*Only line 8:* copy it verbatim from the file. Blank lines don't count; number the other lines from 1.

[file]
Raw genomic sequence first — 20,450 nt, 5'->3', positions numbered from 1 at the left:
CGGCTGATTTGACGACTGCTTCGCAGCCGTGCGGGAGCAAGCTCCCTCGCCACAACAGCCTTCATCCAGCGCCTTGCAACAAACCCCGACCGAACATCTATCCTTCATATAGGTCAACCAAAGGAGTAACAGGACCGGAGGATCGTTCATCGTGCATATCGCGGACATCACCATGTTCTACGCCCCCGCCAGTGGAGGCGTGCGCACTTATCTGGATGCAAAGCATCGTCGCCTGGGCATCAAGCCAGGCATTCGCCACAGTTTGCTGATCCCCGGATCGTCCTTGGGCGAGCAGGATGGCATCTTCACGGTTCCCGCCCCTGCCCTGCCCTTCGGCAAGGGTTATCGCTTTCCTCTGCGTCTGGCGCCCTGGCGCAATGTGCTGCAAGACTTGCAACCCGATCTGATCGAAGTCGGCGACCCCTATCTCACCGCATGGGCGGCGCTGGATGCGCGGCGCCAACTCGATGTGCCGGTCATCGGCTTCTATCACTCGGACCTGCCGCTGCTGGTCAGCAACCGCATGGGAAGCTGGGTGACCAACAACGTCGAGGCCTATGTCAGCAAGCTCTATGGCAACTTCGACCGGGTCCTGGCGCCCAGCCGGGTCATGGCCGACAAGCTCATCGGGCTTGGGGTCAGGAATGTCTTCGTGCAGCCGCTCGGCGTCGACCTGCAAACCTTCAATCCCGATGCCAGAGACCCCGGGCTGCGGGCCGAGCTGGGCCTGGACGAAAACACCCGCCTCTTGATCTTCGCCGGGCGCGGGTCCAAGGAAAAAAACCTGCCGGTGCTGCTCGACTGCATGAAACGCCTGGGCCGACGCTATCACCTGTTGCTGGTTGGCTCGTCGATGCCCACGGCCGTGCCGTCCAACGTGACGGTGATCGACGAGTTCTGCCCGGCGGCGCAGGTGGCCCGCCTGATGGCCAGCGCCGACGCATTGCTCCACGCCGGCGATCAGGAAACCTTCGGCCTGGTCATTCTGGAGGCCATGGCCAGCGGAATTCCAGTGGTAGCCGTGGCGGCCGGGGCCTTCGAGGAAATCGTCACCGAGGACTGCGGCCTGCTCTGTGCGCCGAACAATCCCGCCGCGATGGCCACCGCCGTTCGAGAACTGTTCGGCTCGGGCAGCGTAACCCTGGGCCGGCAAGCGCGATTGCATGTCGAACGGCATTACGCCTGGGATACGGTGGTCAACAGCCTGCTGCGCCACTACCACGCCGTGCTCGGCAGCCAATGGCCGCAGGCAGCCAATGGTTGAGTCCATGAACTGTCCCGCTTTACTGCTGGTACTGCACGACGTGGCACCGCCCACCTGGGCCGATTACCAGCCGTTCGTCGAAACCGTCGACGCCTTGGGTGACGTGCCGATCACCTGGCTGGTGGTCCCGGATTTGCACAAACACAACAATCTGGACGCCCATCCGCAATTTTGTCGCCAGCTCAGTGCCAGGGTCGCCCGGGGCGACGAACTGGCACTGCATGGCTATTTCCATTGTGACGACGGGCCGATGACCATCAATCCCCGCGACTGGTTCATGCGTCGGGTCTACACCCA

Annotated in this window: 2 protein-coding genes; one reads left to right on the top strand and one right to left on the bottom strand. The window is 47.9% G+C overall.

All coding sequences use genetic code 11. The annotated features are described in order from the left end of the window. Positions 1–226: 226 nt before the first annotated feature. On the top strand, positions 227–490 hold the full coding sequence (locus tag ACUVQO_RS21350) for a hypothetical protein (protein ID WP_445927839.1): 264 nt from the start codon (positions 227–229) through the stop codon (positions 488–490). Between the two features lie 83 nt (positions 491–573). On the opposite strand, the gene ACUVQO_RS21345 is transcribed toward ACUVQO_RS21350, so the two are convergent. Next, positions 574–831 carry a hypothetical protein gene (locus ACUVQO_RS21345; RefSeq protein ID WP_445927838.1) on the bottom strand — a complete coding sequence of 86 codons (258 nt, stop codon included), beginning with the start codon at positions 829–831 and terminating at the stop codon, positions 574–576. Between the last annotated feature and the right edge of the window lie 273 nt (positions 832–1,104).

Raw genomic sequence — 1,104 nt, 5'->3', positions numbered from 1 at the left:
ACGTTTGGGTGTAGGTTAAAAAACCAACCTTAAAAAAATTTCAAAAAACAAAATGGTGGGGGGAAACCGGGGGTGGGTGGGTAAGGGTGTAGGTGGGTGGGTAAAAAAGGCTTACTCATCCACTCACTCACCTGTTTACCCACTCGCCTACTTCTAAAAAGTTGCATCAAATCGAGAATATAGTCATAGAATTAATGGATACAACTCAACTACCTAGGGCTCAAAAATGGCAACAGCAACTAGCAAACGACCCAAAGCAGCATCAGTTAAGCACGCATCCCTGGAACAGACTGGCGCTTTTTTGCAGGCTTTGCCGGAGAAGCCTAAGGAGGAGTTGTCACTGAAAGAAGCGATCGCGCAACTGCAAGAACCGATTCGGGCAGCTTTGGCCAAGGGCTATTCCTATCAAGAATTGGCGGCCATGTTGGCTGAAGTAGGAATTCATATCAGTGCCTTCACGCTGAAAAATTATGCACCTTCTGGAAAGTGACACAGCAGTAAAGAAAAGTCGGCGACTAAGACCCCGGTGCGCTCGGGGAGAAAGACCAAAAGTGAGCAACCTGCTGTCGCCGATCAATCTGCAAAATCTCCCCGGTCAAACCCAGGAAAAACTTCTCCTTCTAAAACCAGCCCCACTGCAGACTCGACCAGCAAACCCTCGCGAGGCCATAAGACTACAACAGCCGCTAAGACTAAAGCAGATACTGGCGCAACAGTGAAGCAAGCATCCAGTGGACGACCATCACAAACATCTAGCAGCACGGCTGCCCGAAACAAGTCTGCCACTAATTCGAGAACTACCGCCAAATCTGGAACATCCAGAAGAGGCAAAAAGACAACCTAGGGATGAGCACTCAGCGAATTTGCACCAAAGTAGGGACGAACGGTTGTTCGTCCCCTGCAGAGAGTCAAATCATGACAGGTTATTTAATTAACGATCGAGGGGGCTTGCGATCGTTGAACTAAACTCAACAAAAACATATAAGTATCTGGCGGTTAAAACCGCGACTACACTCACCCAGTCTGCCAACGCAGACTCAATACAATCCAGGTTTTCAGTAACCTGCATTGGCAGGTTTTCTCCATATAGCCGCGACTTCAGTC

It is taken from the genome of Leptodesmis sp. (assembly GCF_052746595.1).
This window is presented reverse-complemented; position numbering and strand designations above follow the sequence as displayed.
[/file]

This window is presented reverse-complemented; position numbering and strand designations above follow the sequence as displayed.